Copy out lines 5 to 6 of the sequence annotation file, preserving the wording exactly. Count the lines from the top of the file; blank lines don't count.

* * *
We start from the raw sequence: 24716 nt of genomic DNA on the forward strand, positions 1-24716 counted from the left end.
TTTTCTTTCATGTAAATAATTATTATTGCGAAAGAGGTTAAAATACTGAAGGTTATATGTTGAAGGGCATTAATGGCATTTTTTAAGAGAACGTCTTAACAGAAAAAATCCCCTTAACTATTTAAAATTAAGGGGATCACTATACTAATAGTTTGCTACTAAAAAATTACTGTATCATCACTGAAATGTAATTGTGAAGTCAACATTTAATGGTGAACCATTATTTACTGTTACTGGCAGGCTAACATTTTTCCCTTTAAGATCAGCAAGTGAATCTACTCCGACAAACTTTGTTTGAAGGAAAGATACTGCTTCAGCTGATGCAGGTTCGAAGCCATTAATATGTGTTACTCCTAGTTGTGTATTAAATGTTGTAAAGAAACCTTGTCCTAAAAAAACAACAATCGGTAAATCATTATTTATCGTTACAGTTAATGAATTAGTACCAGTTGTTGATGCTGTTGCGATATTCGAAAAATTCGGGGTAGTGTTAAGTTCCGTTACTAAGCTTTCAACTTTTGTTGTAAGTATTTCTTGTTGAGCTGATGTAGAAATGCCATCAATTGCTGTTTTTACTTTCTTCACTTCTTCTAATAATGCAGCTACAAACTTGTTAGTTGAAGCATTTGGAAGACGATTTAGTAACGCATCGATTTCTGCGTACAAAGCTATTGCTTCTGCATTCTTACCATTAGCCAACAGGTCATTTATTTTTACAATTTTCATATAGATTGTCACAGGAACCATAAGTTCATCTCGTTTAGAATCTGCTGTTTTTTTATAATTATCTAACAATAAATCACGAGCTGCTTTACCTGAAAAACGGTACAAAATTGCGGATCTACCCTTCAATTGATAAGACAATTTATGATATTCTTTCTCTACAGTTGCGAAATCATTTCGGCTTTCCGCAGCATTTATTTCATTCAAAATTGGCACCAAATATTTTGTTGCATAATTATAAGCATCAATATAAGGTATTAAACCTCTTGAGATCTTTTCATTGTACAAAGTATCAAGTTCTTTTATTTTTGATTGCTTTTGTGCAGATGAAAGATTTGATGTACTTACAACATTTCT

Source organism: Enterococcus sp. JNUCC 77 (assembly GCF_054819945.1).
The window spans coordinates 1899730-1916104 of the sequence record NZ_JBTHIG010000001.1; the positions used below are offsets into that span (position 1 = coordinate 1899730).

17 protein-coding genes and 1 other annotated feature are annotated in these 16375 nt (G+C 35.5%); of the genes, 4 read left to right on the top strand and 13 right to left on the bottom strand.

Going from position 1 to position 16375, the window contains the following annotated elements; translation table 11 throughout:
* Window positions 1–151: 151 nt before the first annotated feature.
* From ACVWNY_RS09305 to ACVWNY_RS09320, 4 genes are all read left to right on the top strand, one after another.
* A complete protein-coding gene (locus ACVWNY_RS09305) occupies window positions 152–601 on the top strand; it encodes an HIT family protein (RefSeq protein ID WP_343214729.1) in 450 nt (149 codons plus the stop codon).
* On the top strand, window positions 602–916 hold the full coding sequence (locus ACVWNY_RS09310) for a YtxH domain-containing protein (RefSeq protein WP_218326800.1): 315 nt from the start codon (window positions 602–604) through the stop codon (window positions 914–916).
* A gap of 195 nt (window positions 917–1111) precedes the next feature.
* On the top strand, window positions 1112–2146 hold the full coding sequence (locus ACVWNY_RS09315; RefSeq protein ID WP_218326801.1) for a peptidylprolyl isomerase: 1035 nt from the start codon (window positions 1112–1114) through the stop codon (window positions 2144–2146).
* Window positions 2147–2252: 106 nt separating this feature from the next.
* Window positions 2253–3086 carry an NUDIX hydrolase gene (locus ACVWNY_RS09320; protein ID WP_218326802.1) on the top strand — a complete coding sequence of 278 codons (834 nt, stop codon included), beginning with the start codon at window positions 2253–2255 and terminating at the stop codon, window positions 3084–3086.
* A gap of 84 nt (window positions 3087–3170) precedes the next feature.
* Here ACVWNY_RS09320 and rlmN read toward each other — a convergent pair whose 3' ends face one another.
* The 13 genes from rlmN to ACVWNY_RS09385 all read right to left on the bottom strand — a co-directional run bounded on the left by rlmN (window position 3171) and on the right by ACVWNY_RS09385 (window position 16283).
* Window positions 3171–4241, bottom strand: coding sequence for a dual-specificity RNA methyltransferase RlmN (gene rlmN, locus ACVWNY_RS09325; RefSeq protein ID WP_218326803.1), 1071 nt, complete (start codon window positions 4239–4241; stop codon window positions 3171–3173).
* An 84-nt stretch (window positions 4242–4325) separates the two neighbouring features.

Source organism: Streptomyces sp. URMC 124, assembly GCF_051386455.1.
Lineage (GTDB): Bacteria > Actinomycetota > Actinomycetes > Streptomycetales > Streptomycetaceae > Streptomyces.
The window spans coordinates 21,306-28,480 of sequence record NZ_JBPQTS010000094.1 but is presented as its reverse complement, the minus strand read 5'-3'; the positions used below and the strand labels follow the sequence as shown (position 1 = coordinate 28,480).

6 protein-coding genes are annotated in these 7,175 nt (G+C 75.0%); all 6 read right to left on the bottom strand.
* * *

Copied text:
17 protein-coding genes and 1 other annotated feature are annotated in these 16375 nt (G+C 35.5%); of the genes, 4 read left to right on the top strand and 13 right to left on the bottom strand.

Going from position 1 to position 16375, the window contains the following annotated elements; translation table 11 throughout: